Esophagitis must be differentiated from gastritis, peptic ulcer disease, gastroesophageal reflux disease, acute coronary syndrome, angina pectoris, cholecystitis, biliary colic, pulmonary embolism and esophageal perforation, rupture and tears - C. Michael Gibson MS.MD
image by: Patient
If you're a foodie like me, you're filled with excitement at the thought of your next meal, and even this mention of yummy goodies may already have you counting down the minutes until your lunch break. Now, imagine sitting down to eat, and rather than excitement, you feel fear. You're unsure whether the next bite of food will go down smoothly, or send you to the emergency room.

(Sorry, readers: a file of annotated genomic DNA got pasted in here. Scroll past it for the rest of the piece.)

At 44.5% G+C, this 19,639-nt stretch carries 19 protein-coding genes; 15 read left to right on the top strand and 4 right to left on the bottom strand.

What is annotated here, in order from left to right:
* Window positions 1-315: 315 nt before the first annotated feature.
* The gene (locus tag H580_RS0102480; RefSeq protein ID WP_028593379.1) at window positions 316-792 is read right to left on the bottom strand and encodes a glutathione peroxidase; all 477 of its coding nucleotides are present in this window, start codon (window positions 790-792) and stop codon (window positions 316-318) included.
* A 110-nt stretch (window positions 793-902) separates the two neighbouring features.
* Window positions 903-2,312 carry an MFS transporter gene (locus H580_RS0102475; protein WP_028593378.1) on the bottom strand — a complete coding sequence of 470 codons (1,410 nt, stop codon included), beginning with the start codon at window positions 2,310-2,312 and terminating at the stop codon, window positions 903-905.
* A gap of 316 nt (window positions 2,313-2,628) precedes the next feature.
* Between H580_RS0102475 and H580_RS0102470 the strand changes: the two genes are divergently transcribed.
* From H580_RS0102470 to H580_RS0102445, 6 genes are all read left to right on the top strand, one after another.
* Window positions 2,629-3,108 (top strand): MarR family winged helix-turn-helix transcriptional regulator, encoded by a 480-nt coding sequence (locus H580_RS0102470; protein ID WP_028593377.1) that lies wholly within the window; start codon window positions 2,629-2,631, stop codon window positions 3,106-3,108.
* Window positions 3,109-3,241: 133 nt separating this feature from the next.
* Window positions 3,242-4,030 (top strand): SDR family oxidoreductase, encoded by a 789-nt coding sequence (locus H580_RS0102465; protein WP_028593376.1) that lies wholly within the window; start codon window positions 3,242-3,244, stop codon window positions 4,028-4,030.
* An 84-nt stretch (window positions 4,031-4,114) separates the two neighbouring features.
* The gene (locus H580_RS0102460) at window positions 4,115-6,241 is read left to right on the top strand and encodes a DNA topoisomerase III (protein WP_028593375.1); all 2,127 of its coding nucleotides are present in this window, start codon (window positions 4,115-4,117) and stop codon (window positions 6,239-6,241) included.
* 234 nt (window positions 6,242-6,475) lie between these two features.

Now, imagine sitting down to eat, and rather than excitement, you feel fear. You're unsure whether the next bite of food will go down smoothly, or send you to the emergency room.
By far the most common cause of esophagitis is acid reflux (also called gastroesophageal reflux disease or GERD). It is a backflow of digestive acid from the stomach, resulting in a chemical burn of the esophagus.
If left untreated, esophagitis can lead to complications such as strictures, metaplasia of the esophagus , and development of malignancy.
One of the most common causes is gastroesophageal reflux, which can lead to erosive esophagitis. Other etiologies include radiation, infections, local injury caused by medications, pill esophagitis, and eosinophilic esophagitis
Generally clinical diagnosis in ED (requires EGD for conclusive diagnosis).
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